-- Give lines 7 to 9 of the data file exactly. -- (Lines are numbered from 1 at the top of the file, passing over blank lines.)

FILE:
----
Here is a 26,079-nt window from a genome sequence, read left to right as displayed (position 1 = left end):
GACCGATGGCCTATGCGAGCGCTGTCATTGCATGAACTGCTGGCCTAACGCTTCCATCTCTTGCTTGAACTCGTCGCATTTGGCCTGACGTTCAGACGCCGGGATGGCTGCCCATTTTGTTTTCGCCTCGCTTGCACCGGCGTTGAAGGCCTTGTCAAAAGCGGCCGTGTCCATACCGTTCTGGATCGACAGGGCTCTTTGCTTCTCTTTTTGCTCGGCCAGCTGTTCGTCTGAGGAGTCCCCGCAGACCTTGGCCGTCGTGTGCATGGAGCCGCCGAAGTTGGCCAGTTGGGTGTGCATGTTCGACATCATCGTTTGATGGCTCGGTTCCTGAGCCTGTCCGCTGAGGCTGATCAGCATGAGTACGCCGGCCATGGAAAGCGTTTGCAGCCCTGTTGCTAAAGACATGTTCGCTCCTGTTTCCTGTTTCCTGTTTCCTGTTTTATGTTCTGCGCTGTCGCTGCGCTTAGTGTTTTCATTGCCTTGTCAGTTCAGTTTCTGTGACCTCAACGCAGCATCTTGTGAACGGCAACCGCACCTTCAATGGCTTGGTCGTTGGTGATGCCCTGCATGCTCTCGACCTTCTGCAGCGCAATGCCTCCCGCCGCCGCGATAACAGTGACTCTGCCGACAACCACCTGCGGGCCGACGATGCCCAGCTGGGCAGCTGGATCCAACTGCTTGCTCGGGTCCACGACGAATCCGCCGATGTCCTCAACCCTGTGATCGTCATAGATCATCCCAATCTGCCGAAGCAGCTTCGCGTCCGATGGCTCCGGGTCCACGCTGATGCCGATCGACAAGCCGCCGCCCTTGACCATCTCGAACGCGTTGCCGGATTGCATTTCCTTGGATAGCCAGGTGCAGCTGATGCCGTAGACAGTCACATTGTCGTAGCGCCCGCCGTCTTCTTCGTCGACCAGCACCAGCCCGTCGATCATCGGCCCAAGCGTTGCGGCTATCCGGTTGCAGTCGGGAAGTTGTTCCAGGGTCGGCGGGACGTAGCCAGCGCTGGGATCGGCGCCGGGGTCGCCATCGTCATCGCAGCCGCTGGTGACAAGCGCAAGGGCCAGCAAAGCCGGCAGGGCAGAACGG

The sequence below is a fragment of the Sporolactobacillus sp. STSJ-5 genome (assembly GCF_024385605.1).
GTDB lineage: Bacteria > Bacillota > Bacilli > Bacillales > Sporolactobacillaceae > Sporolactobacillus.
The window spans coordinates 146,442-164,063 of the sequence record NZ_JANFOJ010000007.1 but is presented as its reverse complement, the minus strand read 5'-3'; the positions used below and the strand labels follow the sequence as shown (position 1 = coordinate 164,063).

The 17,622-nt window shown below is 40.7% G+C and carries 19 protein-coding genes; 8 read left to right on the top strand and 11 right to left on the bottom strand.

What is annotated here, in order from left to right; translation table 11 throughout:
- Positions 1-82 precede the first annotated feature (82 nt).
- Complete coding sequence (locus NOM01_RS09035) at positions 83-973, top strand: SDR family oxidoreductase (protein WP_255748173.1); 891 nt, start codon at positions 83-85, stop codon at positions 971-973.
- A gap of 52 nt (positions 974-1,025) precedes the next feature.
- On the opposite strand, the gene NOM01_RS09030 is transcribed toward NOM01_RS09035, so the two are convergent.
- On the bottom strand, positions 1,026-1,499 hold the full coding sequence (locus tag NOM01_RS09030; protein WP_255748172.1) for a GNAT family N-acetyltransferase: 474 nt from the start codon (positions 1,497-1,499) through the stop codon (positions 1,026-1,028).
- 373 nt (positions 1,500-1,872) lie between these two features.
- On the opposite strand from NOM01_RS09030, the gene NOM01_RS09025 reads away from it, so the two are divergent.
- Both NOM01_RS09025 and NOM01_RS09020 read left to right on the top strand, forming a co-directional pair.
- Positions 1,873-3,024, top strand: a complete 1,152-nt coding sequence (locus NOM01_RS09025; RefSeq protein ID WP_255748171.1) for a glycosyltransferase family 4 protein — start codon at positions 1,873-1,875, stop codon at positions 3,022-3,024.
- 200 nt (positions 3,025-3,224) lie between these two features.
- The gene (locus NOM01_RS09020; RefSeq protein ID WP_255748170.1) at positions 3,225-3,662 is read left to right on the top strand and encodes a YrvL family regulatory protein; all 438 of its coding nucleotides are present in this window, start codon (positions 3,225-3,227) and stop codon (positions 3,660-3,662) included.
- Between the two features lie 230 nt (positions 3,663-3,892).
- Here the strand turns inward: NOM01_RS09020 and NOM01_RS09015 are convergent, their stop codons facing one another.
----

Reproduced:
What is annotated here, in order from left to right; translation table 11 throughout:
- Positions 1-82 precede the first annotated feature (82 nt).
- Complete coding sequence (locus NOM01_RS09035) at positions 83-973, top strand: SDR family oxidoreductase (protein WP_255748173.1); 891 nt, start codon at positions 83-85, stop codon at positions 971-973.